Winter is a great time to recreate, and Wyoming offers a variety of opportunities.  However, winter is also an extremely important time of year for big game animals such as elk, mule deer, moose, pronghorn antelope, and bighorn sheep. In order to survive tough Wyoming winters, these animals build up fat reserves in the summer and rely on those reserves to get them through until spring.  These precious fat reserves can be depleted more quickly if animals are moved into lower quality habitats or if they are forced to move more often. Since surviving winter is all about conserving energy and waiting for spring, losing fat reserves too fast can have serious impacts.

In an effort to give wintering animals the best chance possible to survive the winter, Game and Fish and public land management agencies like the United States Forest Service and Bureau of Land Management implement seasonal closures  on winter ranges.  Depending upon the area, these closures can vary from no human presence at all, to prohibiting motorized vehicles, to leash requirements on pets.  In some areas, designated routes through winter ranges allow access to popular recreation sites.  Dates for these closures vary, but are usually in place between December and May.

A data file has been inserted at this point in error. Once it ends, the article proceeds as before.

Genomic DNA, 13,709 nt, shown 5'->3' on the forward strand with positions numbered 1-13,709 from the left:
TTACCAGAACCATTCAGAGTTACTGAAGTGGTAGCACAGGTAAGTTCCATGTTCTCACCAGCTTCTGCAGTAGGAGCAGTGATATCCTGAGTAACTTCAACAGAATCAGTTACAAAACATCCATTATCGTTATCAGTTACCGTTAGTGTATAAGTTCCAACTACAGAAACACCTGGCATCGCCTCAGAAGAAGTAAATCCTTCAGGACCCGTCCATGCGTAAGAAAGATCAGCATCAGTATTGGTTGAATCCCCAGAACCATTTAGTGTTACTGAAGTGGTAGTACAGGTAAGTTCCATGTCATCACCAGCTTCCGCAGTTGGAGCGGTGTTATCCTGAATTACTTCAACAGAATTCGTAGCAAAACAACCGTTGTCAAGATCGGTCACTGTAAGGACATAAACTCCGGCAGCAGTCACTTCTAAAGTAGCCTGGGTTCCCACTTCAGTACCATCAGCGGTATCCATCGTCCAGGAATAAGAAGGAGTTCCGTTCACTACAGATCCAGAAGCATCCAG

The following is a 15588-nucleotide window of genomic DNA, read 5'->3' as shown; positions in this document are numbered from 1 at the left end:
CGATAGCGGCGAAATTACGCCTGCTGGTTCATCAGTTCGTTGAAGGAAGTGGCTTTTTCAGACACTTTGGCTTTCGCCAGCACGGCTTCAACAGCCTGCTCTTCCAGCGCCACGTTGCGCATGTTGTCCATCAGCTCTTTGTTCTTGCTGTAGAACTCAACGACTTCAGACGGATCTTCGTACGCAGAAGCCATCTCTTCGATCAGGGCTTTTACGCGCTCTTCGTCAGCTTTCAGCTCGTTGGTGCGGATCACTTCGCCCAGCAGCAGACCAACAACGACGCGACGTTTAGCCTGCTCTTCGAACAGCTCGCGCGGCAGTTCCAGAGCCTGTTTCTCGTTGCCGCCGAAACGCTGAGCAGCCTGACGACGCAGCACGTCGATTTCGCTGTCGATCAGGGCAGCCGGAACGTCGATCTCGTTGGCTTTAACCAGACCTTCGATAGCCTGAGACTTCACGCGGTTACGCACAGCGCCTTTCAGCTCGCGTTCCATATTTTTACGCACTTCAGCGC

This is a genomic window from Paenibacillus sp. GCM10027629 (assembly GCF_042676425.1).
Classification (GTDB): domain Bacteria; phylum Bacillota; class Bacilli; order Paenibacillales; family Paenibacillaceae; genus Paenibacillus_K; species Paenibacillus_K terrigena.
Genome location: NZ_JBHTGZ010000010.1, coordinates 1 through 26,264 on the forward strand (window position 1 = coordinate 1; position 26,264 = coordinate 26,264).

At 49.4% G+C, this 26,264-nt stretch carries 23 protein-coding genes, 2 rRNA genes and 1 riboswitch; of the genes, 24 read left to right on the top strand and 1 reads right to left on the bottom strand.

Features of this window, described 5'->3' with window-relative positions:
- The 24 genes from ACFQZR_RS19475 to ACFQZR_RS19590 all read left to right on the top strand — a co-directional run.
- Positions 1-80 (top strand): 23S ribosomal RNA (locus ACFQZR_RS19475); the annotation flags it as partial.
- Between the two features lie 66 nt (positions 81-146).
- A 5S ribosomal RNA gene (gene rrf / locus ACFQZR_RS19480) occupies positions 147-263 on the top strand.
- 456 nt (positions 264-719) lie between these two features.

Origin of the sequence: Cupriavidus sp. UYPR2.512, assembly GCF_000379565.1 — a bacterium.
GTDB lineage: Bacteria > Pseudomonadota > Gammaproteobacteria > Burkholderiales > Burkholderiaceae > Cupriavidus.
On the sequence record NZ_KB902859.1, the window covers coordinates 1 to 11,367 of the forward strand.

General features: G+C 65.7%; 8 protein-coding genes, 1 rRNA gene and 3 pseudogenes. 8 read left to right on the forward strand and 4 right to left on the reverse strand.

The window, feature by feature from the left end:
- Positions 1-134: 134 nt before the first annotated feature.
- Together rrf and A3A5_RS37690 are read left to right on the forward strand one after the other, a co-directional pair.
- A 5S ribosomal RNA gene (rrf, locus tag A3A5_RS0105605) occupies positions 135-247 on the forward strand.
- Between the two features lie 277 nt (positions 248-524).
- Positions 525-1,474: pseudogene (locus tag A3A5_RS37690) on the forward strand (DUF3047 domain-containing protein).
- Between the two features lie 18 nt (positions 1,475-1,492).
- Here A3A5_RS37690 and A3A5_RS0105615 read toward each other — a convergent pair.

Information on specific winter wildlife closures can be found on the websites of land management agencies, of the Wyoming Game and Fish Department, or you can call local offices.  Don’t let winter keep you from enjoying Wyoming’s wonderful outdoors, just keep in mind that the wildlife we all enjoy are also out there also.


Doug McWhirter
Jackson/Pinedale Wildlife Management Coordinator


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